Fortunate, This Time

This evening the light at this entrance captivated me. It’s the only photo I took, again.

Last night I had a horrendous low – 30. My husband was awake when it happened, and saved me because I literally was too weak to move. I was close to losing consciousness, and worse, I could have lost my life.

It is so difficult to deal with this disease. For months I had to take higher and higher doses of insulin, basal and meal. Now all of a sudden, even if my reading is what would have required more in the recent past, apparently it’s yet a whole other story. You cannot rest with this disease. You are always monitoring it. It’s a never-ending science experiment. It is EXHAUSTING.

People who don’t struggle with Type 1 diabetes really don’t know all the near misses that happen. It gets to be depressing to communicate how much you are trying to lead a normal life, but in privacy really are not. When other people are worried about what they look like, I worry about managing to stay healthy, whether I gain a few pounds or grey hairs or wrinkles is another layer of not fitting in, on top of what and when I eat, how much stress I can handle, how much rest I need, physical and mental. I’m the person with half a leg trying to keep up with the normal legs, except my injury is invisible. Which means some people think I’m pretending. So add trying to explain, to defending yourself – and all of that is detrimental to your spirit as it’s repeated over time.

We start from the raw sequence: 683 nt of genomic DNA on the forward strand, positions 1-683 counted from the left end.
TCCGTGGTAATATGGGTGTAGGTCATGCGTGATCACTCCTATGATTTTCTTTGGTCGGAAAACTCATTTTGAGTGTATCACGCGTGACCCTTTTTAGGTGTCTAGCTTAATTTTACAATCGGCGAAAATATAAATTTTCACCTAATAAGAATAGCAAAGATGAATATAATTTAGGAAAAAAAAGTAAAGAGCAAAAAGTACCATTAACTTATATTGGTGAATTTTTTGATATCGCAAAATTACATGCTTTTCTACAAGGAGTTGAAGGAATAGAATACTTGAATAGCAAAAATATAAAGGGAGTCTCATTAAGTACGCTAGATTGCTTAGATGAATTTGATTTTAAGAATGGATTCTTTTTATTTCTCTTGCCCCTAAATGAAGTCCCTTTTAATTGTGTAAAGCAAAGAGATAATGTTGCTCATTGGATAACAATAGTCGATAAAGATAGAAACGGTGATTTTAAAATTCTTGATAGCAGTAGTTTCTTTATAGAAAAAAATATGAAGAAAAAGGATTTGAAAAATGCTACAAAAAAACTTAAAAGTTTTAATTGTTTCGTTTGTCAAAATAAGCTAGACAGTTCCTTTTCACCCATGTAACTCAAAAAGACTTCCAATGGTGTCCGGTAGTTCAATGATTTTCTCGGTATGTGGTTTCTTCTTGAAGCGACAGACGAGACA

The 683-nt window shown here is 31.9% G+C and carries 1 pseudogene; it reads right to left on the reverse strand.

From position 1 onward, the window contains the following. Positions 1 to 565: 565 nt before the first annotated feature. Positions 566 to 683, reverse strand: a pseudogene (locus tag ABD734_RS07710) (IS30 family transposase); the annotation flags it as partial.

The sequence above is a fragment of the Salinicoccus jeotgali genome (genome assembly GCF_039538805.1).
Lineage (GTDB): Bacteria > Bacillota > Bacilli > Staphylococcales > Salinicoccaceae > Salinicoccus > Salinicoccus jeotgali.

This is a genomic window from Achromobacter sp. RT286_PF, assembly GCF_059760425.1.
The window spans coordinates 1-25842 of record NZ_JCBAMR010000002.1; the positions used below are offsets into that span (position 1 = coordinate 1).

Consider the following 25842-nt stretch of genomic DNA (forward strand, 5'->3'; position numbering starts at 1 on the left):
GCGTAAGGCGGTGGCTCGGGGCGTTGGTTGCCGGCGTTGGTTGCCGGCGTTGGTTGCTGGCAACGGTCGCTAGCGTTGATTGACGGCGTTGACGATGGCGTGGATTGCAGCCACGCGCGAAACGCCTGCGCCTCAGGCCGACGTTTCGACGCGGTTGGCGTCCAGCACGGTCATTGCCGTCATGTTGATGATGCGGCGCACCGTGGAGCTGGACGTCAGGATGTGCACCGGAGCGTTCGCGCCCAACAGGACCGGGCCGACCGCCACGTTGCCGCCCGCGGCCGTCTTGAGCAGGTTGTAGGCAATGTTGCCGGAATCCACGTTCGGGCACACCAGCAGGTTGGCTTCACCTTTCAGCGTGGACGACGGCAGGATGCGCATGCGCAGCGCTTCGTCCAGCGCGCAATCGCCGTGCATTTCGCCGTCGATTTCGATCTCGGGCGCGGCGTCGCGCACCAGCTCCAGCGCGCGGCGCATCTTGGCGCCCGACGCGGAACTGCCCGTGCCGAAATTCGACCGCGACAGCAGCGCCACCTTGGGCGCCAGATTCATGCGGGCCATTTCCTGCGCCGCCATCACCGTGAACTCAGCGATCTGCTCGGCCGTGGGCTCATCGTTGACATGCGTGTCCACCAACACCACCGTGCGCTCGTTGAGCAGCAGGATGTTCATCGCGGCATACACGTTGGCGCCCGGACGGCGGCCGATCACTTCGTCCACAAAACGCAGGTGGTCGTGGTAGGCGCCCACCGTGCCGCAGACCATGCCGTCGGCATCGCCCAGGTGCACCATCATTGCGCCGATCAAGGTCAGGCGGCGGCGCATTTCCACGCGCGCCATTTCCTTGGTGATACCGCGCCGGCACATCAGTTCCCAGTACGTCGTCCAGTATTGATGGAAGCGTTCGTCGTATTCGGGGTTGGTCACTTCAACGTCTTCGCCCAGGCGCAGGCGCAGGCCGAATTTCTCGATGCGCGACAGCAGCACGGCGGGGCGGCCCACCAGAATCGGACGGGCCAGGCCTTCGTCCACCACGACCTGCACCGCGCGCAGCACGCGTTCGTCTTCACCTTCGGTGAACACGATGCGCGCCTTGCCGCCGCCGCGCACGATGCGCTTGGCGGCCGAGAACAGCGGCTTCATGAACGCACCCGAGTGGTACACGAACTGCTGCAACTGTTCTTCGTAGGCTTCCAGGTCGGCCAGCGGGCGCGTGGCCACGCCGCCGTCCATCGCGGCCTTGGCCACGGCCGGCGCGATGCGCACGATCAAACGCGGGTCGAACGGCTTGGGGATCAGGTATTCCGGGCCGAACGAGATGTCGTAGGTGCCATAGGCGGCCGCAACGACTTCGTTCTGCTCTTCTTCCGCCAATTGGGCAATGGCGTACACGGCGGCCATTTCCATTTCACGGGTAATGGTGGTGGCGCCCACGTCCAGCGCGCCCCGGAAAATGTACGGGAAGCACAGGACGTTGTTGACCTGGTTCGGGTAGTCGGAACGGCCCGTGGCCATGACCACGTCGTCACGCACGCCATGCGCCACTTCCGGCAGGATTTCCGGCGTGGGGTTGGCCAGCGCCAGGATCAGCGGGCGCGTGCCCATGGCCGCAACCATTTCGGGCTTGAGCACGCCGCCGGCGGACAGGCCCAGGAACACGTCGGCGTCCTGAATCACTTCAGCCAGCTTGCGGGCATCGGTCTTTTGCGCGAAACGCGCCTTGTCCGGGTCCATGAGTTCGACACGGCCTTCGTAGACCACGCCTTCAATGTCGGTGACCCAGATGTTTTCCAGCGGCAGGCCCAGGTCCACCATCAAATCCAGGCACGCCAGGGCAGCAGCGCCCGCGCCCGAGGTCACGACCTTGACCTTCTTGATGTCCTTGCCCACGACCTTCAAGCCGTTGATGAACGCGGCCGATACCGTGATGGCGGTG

When I was diagnosed with this disease 10 years ago, a few years after the birth of my second and last child, it opened my eyes. A lot. It was another layer, on top of being a mother, of being unseen.

The only silver lining of invisible suffering that I can perceive, is that you see others in the same situation. Others who aren’t being heard. Others who have lies made up about them, and a reality that isn’t theirs plastered to their public face. Others whose lives are taken for granted. And you know to touch them, and tell them they’re not alone. They’re not worthless. They belong. They’re supposed to be here. Their lives are this way, like the shadows around an object, to give it volume, depth, and reality. And true beauty.